Man, the feeling of being able to get rid of something and have the thought that it is going to be used by someone else is a great feeling, isn't it? It always makes me smile when I see something I have donated go to good use, or at least, being told it will go to good use. Recently, The Mr. and I loaded up our car roof with two full-sized mattresses that we no longer need, or use, and trucked them over to the St. Vincent de Paul in Albany, Oregon. Funny story real quick, as we were driving it started raining on us and we had to stop halfway there and shove them into the back of the car. The Bean was smashed in the backseat-thank goodness he is skinny and flexible-and The Mr. and I were riding with the back of the mattress pushing us so far into the dash. Back to the donating. We arrived at St. Vincent De Paul and it cost us $20 ($10 per mattress) to donate them. The best part about this donation though, was the fact that they either clean them up to resell right in their own store, or send them to a company in Eugene, Oregon, that will refurbish them and put them up for sale. It's a win for everyone involved, and especially for us because we actually donated them. It gives us peace of mind to know that they aren't just sent to a landfill.
Along with donating to the local charity here, we also recently donated our second vehicle to the Oregon Public Broadcasting (OPB-PBS). If you follow me on Instagram you saw my-otherwise sad-goodbye to our beloved Chevrolet Blazer the day it was picked up. Speed's Towing was really understanding and let us take a lot of time letting go. It's weird how we get so many emotions involved in something that doesn't even have feelings for us. I think it was more the memories of The Bean growing up-literally-in this car. Now we have the Compass that he is getting used to, but overall, the memories of him at the age of three sitting next to a Christmas tree that The Mr. chopped down, can't be beat! The great part about the donation is the fact that we get a tax write off once the vehicle sells at auction. It's one more step in becoming more minimal and it was sad to see her leave, but we have really been moving things along here with getting rid of things. It feels great.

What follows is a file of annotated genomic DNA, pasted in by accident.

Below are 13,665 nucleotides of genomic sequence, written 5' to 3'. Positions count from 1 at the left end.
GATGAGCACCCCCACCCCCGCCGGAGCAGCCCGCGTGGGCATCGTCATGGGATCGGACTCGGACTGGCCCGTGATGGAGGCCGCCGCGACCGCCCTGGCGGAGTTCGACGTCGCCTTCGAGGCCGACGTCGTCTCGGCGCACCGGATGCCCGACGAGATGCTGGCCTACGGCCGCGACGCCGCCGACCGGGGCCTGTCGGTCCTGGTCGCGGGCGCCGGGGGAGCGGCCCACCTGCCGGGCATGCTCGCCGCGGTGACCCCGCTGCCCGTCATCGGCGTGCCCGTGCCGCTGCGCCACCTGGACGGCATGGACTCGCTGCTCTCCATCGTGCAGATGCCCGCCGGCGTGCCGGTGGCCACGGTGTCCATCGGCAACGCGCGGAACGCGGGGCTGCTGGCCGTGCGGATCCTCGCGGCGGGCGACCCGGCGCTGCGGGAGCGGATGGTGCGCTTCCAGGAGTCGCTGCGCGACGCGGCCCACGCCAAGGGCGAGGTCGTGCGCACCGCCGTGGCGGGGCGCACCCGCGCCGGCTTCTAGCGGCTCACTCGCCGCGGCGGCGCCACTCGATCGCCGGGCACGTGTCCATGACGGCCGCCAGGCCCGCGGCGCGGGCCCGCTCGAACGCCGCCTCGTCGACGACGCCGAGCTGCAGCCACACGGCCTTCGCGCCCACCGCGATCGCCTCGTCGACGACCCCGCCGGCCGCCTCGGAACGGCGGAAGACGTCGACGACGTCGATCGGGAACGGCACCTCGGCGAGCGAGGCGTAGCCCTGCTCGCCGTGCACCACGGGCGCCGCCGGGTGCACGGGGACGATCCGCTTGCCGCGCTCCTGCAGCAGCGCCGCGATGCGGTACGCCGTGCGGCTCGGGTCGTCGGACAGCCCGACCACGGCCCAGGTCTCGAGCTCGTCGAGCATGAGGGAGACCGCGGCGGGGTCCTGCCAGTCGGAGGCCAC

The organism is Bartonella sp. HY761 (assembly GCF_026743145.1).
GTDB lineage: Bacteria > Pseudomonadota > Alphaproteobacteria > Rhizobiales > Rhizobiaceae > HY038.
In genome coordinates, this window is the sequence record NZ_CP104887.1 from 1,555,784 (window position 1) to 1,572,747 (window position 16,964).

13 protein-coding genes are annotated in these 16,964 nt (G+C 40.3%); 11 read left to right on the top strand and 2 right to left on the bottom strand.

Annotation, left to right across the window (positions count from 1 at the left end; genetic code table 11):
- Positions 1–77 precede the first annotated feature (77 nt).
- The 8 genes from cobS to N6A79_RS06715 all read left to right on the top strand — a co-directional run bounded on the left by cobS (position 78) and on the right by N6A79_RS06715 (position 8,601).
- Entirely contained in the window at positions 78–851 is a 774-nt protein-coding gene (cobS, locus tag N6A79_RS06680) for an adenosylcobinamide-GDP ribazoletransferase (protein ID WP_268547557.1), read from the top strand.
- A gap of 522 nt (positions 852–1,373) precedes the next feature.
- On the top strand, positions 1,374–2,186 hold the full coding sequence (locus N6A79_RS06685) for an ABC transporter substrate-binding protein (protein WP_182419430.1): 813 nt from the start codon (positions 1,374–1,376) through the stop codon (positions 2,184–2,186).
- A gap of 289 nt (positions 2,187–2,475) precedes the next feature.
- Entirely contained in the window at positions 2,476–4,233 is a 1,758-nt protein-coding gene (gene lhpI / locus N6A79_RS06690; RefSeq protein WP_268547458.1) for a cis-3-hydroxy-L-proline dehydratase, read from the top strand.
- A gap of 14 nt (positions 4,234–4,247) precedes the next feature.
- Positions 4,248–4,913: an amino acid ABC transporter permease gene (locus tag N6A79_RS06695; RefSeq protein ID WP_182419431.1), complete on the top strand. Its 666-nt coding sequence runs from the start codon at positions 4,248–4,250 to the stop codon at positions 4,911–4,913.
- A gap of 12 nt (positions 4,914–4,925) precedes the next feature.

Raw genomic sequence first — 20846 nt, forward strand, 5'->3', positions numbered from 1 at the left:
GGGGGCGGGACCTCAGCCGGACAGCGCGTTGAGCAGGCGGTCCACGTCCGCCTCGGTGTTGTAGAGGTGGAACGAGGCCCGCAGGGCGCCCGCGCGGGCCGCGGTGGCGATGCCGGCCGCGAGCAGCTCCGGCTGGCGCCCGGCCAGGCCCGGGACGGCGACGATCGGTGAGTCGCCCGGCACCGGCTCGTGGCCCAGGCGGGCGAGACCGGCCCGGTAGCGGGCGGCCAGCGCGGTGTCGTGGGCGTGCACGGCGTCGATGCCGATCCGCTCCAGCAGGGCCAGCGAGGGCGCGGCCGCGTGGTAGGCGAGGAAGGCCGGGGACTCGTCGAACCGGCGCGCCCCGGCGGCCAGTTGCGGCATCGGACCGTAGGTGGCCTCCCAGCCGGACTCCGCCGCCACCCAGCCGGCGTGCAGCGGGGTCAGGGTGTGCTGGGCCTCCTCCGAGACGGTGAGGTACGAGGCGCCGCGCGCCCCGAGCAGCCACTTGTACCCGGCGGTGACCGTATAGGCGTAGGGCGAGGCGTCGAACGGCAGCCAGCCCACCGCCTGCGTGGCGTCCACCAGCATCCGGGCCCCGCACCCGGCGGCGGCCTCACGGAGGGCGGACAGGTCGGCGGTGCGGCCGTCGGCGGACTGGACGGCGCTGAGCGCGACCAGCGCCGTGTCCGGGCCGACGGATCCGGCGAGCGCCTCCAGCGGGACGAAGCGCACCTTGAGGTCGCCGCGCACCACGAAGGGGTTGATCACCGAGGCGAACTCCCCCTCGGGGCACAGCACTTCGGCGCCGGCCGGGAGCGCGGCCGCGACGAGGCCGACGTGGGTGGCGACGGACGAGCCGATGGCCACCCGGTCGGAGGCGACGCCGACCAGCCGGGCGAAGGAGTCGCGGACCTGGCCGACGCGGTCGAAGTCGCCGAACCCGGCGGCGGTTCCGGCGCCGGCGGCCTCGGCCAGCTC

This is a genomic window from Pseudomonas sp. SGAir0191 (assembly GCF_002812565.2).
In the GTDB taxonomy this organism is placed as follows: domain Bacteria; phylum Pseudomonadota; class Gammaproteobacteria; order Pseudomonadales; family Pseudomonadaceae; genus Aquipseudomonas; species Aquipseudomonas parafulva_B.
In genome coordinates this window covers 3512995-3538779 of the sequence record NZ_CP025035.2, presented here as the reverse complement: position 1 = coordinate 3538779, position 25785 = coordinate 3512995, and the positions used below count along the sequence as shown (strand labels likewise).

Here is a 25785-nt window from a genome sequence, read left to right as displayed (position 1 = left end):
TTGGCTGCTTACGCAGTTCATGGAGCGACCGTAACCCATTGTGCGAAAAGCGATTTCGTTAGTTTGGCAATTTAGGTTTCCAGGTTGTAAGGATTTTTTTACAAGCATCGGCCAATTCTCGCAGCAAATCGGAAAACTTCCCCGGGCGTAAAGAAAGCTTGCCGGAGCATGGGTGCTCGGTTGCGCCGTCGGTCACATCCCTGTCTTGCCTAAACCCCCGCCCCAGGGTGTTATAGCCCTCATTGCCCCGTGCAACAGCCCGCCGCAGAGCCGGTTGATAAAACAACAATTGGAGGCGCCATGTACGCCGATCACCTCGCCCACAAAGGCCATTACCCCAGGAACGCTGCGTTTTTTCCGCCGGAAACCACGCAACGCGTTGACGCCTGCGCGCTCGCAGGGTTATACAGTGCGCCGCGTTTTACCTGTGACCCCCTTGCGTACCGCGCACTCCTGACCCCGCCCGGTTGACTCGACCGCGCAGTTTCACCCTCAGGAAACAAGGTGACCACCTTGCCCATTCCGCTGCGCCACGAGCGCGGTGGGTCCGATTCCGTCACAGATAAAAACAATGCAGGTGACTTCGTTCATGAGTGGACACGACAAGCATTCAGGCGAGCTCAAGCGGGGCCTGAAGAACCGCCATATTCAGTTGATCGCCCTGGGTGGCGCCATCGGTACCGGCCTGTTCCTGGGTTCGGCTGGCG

We have really been on an upward journey here in in the SNS house in getting to where we want to be with our minimal lifestyle. The annoying thing is, as we have probably donated over $20,000 worth of stuff (seriously!) we still feel like we are swimming in stuff. I hope that there will be an end to our beginning, but right now, we are hopeful that the things we are parting with will help us be able to part with even more over time. Nothing that we have donated so far is missed. It's weird how we feel we need these things and in the end, we just don't. I think it's more of a mental thing that you have to break within yourself. But there is a light at the end of the tunnel here in our home, we just have to keep donating, and getting rid of things.
We do hope some of our tips during the Minimal Monday has helped you. The best tips we can give for the donating is to make sure and donate to reputable places. St. Vincent de Paul is one of the few donation centers that take used-in good shape-mattresses. Clothing and shoes bins placed throughout our city get a lot of our clothing, and our local food pantry gets some of our old winter clothing and gear. As far as donating to a place that will actually resell your items, it's tricky. Here where we live there is a place called Pay it Forward. We donate a lot of our items to them and we have seen our items on the shelves of the Pay it Forward, so we know they are a reputable company and won't just throw our items in the bin. There's many other places-no matter where you live-that will do just the same. It takes time to put trust into a place and the best thing to do is to ask them. Unfortunately, some donation centers say they are doing good, but will end up tossing a lot of good items into the landfill. Goodwill is one of these companies, so keep that in mind.
Best of luck to you and keep on creating a life of less.